- 14-Megapixel Live MOS image sensor
- Leica 5x optical zoom lens: 35mm equivalent of
- Power O.I.S. system
- 3.0-inch Touchscreen LCD
- Dedicated Video Record Button
- 1080i or 720p AVCHD video recording
- Stereo microphones
- Optical Zoom while recording video
- iAuto (intelligent auto)
- Rechargeable Li-Ion battery
- SD/SDHC/SDXC memory card compatible
- Captures sharp photos with pleasing colors.
- 5x optical zoom lens available while recording
- 24mm wide angle extreme is one of the widest
available in a camera of this size
- High Quality AVCHD movie capture
- Fast and accurate Touchscreen GUI
- Great performance
Low Light performance with F2.2 lens
Touch Video Recording Button
- Some may think $400 is a hefty price tag
- Produced small % of exposures that were a bit strong under harsh sunlight
- Higher luminance noise that we'd like to see (which has been typical of these 14-megapixel sensors)
up to first image captured = 2.5 seconds or less
- Shutter lag when prefocused = less than 1/10 of a
- Shutter lag with autofocus = 1/10 - 3/10 of a second
- Shot to shot
delay wo/flash = 7/10 of a second between frames
to shot delay w/flash = 1.1 - 1.6 seconds depending on power output
- iBurst mode = 1.85fps @ full res
- 2AF burst mode = 1.85ffps @ full res
- 5AF burst mode = 3.33fps @ full res
- 10 burst mode = 5.3fps @ full res
- GUI navigation = responsive
tests were taken using a SanDisk Extreme (30MB/s) 4GB SDHC memory card,
iAuto or Program
mode, Flash off and all other settings at the factory defaults
unless noted otherwise.
|Panasonic has taken a great camera (the DMC-FX75) and made it even better with the all new Lumix DMC-FX700. This model boasts their latest and greatest Lumix technologies packed into a diminutive frame that can be tucked away in the smallest handbag or pocket. |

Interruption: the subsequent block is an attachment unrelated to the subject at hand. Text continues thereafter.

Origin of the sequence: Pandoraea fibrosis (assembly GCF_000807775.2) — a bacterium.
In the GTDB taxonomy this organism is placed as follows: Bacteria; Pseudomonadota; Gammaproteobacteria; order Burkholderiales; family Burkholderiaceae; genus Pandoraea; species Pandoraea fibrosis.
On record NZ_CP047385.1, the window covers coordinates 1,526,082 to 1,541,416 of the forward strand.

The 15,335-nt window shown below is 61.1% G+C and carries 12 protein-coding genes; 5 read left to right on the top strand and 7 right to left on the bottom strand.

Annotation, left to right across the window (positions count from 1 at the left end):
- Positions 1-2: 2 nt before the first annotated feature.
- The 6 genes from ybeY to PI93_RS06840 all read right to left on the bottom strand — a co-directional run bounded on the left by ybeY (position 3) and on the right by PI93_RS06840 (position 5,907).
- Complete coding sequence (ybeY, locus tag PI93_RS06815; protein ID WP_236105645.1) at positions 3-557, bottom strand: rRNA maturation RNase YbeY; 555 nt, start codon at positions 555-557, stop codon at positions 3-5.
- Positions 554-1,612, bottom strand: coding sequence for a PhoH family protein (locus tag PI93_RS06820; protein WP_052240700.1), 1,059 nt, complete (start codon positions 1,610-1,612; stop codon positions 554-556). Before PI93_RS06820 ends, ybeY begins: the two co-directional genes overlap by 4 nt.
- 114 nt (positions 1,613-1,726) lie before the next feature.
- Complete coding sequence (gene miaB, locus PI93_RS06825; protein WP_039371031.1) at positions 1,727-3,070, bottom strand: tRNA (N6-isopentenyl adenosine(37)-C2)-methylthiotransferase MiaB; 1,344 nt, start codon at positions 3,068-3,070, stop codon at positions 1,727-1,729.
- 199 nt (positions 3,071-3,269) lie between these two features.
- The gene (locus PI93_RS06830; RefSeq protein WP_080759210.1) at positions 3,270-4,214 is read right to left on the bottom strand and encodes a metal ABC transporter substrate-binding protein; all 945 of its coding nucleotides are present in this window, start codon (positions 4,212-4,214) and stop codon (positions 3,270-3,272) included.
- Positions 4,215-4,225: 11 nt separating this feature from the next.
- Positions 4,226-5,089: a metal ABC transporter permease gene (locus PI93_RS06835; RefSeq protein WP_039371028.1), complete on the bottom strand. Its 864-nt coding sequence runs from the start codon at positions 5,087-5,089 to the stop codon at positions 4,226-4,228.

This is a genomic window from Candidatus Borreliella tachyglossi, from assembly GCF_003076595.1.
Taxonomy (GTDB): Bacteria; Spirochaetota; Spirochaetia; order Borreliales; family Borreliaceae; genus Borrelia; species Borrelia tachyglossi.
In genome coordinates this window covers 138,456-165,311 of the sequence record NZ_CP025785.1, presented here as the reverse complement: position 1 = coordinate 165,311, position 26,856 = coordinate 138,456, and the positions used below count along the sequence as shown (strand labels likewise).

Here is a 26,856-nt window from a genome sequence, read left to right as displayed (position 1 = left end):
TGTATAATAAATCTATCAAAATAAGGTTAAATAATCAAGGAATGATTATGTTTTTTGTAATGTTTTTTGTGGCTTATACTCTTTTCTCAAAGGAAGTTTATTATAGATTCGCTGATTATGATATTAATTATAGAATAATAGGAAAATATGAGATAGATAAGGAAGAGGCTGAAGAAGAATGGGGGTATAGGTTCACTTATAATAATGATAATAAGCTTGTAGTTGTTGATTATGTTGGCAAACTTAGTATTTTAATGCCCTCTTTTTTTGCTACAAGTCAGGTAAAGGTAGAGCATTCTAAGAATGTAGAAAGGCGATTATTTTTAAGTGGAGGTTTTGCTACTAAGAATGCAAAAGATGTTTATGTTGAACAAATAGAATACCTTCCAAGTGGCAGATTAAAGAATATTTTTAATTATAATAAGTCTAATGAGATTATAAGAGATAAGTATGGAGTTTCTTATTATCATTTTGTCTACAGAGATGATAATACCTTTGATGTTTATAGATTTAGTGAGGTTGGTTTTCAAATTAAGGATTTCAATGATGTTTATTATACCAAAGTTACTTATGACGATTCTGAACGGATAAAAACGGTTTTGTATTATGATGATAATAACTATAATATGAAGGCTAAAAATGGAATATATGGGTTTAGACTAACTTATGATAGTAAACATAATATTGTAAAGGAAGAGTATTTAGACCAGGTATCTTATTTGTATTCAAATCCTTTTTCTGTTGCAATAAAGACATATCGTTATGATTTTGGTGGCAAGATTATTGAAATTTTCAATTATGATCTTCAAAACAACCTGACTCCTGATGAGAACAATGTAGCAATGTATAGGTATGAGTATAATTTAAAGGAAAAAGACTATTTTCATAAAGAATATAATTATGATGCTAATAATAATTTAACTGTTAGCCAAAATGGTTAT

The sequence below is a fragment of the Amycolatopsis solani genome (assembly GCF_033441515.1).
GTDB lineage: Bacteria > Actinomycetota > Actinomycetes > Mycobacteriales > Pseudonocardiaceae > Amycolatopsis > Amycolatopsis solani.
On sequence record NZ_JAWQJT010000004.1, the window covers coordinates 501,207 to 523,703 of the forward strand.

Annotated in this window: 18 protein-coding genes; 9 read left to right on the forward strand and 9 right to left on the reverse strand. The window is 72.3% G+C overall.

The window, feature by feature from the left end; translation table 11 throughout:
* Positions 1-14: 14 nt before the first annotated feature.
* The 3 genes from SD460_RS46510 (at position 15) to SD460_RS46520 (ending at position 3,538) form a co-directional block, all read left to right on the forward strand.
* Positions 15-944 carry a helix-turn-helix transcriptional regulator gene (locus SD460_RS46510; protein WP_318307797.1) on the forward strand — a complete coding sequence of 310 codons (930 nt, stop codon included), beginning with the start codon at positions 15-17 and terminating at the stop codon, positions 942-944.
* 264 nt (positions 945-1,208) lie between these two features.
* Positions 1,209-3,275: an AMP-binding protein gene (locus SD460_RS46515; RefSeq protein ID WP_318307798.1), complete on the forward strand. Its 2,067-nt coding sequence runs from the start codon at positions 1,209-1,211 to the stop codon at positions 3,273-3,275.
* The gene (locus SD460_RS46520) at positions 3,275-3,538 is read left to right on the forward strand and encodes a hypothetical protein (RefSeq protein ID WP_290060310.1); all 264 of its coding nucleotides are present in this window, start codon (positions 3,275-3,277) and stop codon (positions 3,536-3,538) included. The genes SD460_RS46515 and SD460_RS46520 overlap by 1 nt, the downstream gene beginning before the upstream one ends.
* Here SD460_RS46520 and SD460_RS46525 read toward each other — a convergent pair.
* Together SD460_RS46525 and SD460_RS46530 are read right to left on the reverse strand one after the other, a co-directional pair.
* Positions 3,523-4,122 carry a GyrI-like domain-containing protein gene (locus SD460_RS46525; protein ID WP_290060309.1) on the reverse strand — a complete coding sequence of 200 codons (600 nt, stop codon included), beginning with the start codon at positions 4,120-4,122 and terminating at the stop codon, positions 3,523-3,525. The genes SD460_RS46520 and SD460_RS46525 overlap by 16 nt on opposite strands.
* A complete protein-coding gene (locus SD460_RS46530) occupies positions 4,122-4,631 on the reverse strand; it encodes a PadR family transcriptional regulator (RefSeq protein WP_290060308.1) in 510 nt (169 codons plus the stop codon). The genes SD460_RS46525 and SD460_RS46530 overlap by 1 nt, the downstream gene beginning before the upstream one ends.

Pick This Up If...
|You want the one of the most feature packed touchscreen digicams on the market currently (9/2010) that offers top of its class quality and performance. |
For those looking for a powerful touchscreen equipped digicam, Panasonic has produced the Lumix DMC-FX700. This model shares very similar specifications with the DMC-FX75
we reviewed earlier this summer, however they've added a few improvements, along with some added exposure control as well. The FX700 sports a 14-Megapixel Live MOS type image sensor (compared to the CCD type found on the FX75), a Leica F2.2 5x optical zoom lens, Power O.I.S. stabilization system, 3.0-inch Touchscreen LCD, Venus Engine FHD processor, AVCHD video recording at 1080i or 720p HD resolutions with stereo sound, and various exposure programs to suit the needs of a wide variety of users.
Like most of Panasonic's current Lumix offerings, the DMC-FX700 is loaded with "intelligent" options, including iAuto, intelligent ISO, Intelligent Exposure, etc. All of these functions come together to help you capture better photos with the least amount of fuss possible; basically you point the camera and press the shutter button. For those looking for more advanced options, the FX700 can deliver there as well. With Program AE, Shutter and Aperture priority options, and full Manual, the FX700 has an exposure program for everyone.